Government spending for these programs is distributed throughout a number of departments and agencies. The expanded use of this was a result, in part, of the Finance Committee's urging. These changes allow honourable senators to view more information on new spending. The government-wide reallocation initiative now becomes more transparent to the Senate in terms of the net amount of spending authority being requested and other information such as how offsets are being used. The ministry summary section has also been improved. Information on transfers between votes and transfers between organizations due to restructuring is also reflected. As well, details of information on new appropriations are now presented in two columns for ease of reference. Many of these changes presented were the result of urging by the Finance Committee, and we were pleased that the minister acknowledged that during his appearance before the committee.

Honourable senators, these changes are just the beginning of a process designed by the Treasury Board Secretariat to improve reporting to Parliament. The members of the Finance Committee had been invited to participate in that ongoing review of the presentation of documents, and we have accepted that invitation on behalf of the Senate. We look forward to continuing to participate with the Treasury Board Secretariat in improving the reporting and transparency of the documentation.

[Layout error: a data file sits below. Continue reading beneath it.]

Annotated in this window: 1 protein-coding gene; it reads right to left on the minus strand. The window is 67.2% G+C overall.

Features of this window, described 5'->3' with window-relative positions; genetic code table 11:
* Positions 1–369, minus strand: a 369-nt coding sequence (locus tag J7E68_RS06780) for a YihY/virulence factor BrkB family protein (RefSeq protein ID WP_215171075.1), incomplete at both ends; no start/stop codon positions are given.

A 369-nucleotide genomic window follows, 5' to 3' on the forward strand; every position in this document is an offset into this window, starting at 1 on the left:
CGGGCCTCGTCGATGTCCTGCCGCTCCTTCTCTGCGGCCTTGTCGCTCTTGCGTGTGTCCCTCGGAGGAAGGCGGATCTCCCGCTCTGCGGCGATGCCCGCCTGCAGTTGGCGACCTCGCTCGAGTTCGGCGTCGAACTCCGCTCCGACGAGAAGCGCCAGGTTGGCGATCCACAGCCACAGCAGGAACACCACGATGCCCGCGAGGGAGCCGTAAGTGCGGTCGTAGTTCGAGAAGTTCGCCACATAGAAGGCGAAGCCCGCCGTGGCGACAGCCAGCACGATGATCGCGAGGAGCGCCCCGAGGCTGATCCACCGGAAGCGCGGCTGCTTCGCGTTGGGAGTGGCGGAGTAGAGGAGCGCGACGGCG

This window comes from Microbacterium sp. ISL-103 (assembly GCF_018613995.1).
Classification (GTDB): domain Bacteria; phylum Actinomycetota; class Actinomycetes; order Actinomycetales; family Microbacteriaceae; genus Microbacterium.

Honourable senators, that concludes my remarks with respect to the Supplementary Estimates (A). The Finance Committee will continue its mandate to deal with the Main Estimates and report to the Senate at the end of March, 2005. I would urge honourable senators to support Bill C-35, Supplementary Estimates (A), at second reading.

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Hon. Donald H. Oliver: Honourable senators, I wish to join this debate, and I thank the Honourable Senator Day for his very detailed review of the provisions of this particular appropriation bill. As he pointed out, the Supplementary Estimates (A), 2004-05, on which this bill is based, were referred to the Standing Senate Committee on National Finance on November 16, 2004, just a month ago.

The committee held two meetings to review these supplementary estimates. At the first meeting, officials from the Treasury Board Secretariat provided explanations on the structure and content of the supplementary estimates, and at the second meeting the Honourable Reg Alcock, the President of the Treasury Board, explained to the committee further changes to the government spending plans contained in the supplementary estimates. Senator Day has referred to some of these in part, and I wish to add to and elaborate on a few of those in the time I have remaining.

Honourable senators, the Standing Senate Committee on National Finance reported on the Supplementary Estimates (A), 2004-05, to the Senate on December 7, 2004, on the basis of the information gathered from these two meetings. I will not take much of your time, but I do want to share some of the information on these observations contained in the committee's report. I believe this will facilitate the Senate's consideration of the appropriation bill now before us.